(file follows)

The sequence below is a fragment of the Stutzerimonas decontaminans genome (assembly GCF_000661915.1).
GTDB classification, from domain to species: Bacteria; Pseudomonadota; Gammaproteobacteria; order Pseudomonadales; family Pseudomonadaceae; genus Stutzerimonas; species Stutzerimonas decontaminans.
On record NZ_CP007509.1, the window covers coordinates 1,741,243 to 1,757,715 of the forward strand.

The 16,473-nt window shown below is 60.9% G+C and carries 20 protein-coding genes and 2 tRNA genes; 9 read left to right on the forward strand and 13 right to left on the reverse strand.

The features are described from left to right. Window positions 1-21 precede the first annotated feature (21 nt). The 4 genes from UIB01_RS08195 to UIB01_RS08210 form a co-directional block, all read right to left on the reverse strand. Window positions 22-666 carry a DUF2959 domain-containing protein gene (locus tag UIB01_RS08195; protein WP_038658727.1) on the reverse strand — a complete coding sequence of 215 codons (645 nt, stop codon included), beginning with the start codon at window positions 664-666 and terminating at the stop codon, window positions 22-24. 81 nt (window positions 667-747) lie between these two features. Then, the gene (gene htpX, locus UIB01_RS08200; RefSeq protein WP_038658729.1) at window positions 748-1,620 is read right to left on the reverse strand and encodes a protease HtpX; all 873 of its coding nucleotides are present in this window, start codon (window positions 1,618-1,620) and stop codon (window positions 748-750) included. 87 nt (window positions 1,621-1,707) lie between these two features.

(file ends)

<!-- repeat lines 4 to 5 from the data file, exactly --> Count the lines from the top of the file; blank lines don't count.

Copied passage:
The 16,473-nt window shown below is 60.9% G+C and carries 20 protein-coding genes and 2 tRNA genes; 9 read left to right on the forward strand and 13 right to left on the reverse strand.

The features are described from left to right. Window positions 1-21 precede the first annotated feature (21 nt). The 4 genes from UIB01_RS08195 to UIB01_RS08210 form a co-directional block, all read right to left on the reverse strand. Window positions 22-666 carry a DUF2959 domain-containing protein gene (locus tag UIB01_RS08195; protein WP_038658727.1) on the reverse strand — a complete coding sequence of 215 codons (645 nt, stop codon included), beginning with the start codon at window positions 664-666 and terminating at the stop codon, window positions 22-24. 81 nt (window positions 667-747) lie between these two features. Then, the gene (gene htpX, locus UIB01_RS08200; RefSeq protein WP_038658729.1) at window positions 748-1,620 is read right to left on the reverse strand and encodes a protease HtpX; all 873 of its coding nucleotides are present in this window, start codon (window positions 1,618-1,620) and stop codon (window positions 748-750) included. 87 nt (window positions 1,621-1,707) lie between these two features.